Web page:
Pork Schnitzel and Great German Beers

Pork Schnitzel and great German Beers: I have never met a cutlet I didn’t like. But why should chicken have all the fun? Mix together boneless pork chops with a little egg and mustard (for added tang), and a thin layer of panko for that irresistible crispy coating and you have an amazing meal. A side of warm potatoes and buttery savoy cabbage make this a satisfying and cozy meal for any night of the week.

Pork Schnitzel with Warm Cabbage

Key to this meal

The trickest part of this meal is breading the cutlets. First you start by setting up breading station. Whisk Dijon mustard and 1 large egg together in a shallow bowl. Season with 1⁄4 teaspoon each salt and pepper. Place panko in a 2nd bowl, and season with 1⁄4 teaspoon each salt and pepper.

Pat pork chops dry and trim fat to 1⁄4-inch. Working 1 at a time, place pork between the 2 layers of plastic wrap. Using a meat mallet or heavy skillet, pound pork to 1⁄4– 1⁄2-inch thickness. Dip each cutlet in mustard-egg mixture, then into Panko, pressing so crumbs adhere. Set cutlets aside on a plate. By taking your time and doing this step correctly you will have the perfect Schnitzel.


BEST GERMAN BEERS TO GO WITH YOUR SCHNITZEL

Hacker-Pschorr Oktoberfest Märzen, 6%: Made by one of the Oktoberfest breweries, Märzen is traditionally an end-of-brewing season beer, made a little bit stronger to help them last through to the autumn festivals and beyond.

Hacker-Pschorr beer

Augustiner Helles, 5.2%: Few countries can come close to Germany’s lager brewing skills, with the country’s malt and hops perfectly suited to the crisp, clean characteristics Augustiner Helles makes a tasty lager.

Augustiner Helles

Uerige, Sticke Altbier, 6%: Altbier is a Dusseldorf speciality – a style that uses top fermenting ale yeast and receives a long conditioning period at a low temperature, to create a brown ale that has a smoother, more lagerish feel than traditional British brown ales. This ale is hard to make but its worth it in the end.

Uerige, Sticke Altbier

Tips for cooking pork

Pork can be soaked in the marinade from a couple of hours to twelve hours or more. Be sure to store the meat in its marinade in the refrigerator during this period of time.

When meat has been marinated for a long period of time it will shorten the cooking time. Twelve hour of marinating will reduce the cooking time by 30 to 35%.

To ensure doneness, check with a meat thermometer. A thermometer inserted into the thickest part of the cut should produce a temperature of 145°F for medium doneness (160°F to 165°F for well done).

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Recipes header

Pork Schnitzel and great German Beers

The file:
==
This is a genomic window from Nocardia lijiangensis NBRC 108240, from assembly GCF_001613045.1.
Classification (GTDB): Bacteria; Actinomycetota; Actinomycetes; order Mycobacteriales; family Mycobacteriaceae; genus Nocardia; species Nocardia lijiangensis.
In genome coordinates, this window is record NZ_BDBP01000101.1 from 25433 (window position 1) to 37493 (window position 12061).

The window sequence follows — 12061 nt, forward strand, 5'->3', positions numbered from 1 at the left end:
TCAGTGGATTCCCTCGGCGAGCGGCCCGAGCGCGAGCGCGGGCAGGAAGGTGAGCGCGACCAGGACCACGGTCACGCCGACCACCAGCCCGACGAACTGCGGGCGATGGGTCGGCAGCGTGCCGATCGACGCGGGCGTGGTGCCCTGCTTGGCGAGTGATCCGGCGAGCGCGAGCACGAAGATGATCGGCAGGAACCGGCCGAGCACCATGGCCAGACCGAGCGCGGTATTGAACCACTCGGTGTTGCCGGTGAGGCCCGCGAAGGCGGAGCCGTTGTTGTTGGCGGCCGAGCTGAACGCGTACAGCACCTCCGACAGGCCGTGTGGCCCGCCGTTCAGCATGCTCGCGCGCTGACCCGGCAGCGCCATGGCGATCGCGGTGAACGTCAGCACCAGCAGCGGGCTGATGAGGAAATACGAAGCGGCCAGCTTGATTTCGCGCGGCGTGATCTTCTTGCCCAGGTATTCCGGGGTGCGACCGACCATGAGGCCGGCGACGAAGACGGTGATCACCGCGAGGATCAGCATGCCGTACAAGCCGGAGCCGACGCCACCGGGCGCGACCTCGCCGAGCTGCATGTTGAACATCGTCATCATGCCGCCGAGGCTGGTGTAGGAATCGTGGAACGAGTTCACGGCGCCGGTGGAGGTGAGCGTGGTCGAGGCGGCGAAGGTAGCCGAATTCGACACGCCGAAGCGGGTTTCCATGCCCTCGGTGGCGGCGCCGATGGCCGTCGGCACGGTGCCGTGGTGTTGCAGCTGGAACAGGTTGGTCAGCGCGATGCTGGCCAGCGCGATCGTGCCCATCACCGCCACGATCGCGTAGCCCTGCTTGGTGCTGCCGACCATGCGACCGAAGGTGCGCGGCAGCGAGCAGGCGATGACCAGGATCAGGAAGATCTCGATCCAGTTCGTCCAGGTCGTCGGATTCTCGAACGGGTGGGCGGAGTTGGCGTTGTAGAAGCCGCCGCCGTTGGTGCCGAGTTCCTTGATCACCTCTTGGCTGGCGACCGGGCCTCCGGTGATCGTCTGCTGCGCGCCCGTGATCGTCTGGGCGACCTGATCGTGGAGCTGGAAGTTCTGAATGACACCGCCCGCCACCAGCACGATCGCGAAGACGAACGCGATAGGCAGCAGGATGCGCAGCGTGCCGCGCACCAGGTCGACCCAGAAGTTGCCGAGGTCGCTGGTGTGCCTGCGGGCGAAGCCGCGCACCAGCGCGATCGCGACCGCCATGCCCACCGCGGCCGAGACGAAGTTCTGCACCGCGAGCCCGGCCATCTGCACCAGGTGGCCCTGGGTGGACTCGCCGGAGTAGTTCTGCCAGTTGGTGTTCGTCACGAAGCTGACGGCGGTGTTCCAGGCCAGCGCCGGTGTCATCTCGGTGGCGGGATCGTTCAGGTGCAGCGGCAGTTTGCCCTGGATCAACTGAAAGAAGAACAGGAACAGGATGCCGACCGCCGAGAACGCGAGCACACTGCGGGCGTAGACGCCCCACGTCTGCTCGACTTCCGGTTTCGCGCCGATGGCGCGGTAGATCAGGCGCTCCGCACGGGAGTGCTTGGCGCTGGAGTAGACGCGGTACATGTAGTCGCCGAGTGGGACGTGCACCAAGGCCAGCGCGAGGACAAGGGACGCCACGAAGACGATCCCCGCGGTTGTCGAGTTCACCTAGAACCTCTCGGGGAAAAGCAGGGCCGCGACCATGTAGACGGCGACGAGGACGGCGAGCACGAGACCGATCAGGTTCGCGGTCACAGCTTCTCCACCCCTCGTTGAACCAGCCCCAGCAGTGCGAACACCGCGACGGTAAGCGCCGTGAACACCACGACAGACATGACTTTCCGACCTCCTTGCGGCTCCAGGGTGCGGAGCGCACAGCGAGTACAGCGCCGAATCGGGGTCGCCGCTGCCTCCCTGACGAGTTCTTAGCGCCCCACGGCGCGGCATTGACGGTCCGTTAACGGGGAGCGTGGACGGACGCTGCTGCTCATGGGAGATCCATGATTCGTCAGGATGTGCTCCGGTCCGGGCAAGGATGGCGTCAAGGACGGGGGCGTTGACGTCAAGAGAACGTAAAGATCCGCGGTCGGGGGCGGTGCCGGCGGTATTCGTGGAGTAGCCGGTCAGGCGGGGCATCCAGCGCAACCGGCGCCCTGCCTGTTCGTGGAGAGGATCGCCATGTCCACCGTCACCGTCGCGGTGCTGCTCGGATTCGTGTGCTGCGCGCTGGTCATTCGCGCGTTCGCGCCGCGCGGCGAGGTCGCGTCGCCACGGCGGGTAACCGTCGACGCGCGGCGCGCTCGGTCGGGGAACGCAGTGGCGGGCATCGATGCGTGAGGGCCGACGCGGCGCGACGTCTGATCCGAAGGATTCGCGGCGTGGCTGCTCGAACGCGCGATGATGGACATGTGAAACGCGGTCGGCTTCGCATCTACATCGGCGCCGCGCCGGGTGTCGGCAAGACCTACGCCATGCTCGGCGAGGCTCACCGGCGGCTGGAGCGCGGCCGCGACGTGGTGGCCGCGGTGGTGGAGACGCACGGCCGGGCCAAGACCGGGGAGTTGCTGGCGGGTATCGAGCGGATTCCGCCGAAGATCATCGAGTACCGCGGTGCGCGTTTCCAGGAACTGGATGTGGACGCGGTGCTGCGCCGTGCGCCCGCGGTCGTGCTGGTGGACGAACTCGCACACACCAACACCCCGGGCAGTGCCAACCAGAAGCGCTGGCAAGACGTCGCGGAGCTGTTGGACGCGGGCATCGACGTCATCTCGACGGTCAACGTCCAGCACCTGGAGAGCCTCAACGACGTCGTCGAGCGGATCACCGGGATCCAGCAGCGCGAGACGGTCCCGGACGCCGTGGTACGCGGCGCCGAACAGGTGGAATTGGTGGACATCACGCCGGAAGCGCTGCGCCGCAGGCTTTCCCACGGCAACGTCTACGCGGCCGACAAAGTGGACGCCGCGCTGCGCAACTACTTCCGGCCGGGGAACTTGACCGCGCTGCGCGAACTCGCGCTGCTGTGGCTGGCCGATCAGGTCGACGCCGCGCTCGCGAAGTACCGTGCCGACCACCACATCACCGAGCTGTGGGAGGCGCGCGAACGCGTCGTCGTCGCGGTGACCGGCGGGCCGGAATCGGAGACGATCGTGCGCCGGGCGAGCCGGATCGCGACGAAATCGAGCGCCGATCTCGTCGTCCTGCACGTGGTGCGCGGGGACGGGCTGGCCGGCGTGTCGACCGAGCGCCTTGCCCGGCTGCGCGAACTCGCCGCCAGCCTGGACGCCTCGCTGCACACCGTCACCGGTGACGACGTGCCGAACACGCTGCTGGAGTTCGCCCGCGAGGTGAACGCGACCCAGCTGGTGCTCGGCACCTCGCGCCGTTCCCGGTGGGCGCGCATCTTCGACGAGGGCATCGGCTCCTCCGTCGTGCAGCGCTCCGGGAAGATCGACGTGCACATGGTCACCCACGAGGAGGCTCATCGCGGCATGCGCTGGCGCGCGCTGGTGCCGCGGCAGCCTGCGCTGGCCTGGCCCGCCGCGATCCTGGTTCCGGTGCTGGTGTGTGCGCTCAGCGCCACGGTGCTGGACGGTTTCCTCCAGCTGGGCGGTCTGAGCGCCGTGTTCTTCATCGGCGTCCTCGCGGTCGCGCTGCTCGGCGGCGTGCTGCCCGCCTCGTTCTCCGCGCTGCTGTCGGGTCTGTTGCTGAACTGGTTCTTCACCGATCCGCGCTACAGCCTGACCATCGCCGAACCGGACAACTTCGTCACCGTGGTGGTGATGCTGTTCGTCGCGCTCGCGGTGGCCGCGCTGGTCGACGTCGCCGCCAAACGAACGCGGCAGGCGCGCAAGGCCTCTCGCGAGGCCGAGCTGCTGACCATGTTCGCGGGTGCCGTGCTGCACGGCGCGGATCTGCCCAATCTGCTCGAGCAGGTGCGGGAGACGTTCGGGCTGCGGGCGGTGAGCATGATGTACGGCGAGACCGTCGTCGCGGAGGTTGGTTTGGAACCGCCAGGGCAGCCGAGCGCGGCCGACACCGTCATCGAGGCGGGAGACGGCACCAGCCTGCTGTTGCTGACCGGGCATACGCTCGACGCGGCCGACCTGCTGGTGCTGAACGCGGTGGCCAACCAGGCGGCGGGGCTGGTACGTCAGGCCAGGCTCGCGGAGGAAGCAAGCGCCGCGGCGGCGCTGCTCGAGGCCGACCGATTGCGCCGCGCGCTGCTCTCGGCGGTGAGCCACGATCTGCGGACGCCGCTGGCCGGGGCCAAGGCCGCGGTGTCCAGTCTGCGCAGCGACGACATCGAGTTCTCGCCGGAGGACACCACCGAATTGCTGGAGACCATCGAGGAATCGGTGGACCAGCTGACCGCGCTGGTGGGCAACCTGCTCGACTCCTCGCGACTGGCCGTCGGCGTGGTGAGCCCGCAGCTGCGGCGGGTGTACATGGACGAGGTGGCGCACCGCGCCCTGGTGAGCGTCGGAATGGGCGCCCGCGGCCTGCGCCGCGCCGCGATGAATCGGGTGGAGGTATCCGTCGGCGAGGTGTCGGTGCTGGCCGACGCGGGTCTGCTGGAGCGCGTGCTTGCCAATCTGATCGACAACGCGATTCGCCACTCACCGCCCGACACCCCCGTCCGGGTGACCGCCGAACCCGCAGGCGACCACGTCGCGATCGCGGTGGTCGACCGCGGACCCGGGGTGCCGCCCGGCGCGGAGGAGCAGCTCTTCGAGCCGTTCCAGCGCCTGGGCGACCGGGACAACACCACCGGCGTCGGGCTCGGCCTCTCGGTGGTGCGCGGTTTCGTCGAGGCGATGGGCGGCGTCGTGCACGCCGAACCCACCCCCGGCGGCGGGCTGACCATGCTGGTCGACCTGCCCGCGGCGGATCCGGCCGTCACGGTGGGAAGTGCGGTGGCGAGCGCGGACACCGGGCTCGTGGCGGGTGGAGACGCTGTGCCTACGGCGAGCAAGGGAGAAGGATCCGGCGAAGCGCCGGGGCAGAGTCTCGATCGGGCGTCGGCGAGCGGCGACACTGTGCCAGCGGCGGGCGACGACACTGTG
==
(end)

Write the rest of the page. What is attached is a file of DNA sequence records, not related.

I have never met a cutlet I didn’t like. But why should chicken have all the fun? Mix together boneless pork chops with a little egg and mustard (for added tang), and a thin layer of panko for that irresistible crispy coating and you have an amazing meal.
Prep Time 15 mins
Cook Time 15 mins
Course Main Course
Cuisine American
Servings 2
Calories 866 kcal

Ingredients
  

  • 18 oz Yukon gold potatoes
  • 1⁄2 oz Dijon mustard
  • 1 oz panko
  • 12 oz boneless pork chops
  • savoy cabbage
  • 3 oz shallot
  • 1⁄2 oz fresh parsley
  • kosher salt & ground pepper
  • 1 large egg
  • olive oil
  • white wine vinegar or apple cider vinegar
  • 1 Tbsp butter

Instructions
 

  • Boil potatoes: Scrub then cut potatoes into 2-inch pieces (no need to peeand transfer to a medium saucepan. Cover with 1-inch cold water, add 1 tablespoon salt, and bring to a boil. Cook until tender when pierced with a knife, about 15 minutes. Drain potatoes.
  • Set up breading station: Meanwhile, whisk Dijon mustard and 1 large egg together in a shallow baking dish or bowl, and season with 1⁄4 teaspoon each salt and pepper. Place panko in a 2nd shallow baking dish or bowl, and season with 1⁄4 teaspoon each salt and pepper.
  • Bread cutlets: Pat pork dry and trim fat to 1⁄4-inch. Working 1 at a time, place pork between the 2 layers of plastic wrap. Using a meat mallet or heavy skillet, pound pork to 1⁄4– 1⁄2-inch thickness. Dip each cutlet in mustard-egg mixture, then into panko, pressing so crumbs adhere. Set cutlets aside on a plate.
  • Cook cabbage: Cut core and any brown edges from cabbage and discard, then cut leaves into 2-inch pieces. Halve shallot, then peel and cut into 1⁄2-inch wedges. Heat 1 tablespoon oil in a large skillet over medium-high. Add shallots and 1⁄4 teaspoon salt. Cook, stirring, until softened, about 4 minutes. Add cabbage and 3⁄4 cup water.
  • Finish cabbage & potatoes: Cover skillet and cook until cabbage wilts, about 10 minutes. Stir in the potatoes, 1 tablespoon vinegar, and 1 tablespoon butter and toss until butter melts. Season to taste with salt and pepper and transfer to a bowl. Pick parsley leaves from stems and add leaves to cabbage and potatoes, tossing to combine.
  • Cook cutlets & serve: Wipe out skillet and heat 1⁄4 cup oil over medium-high. Cook cutlets until golden brown and just cooked through, about 4 minutes per side. Serve cutlets with warm cabbage and potato salad.

Video

Notes

ALLERGENS
Wheat and Soy. May contain traces of other allergens. Packaged in a facility that packages gluten containing products.
Keyword dinner, eat healthy, pork

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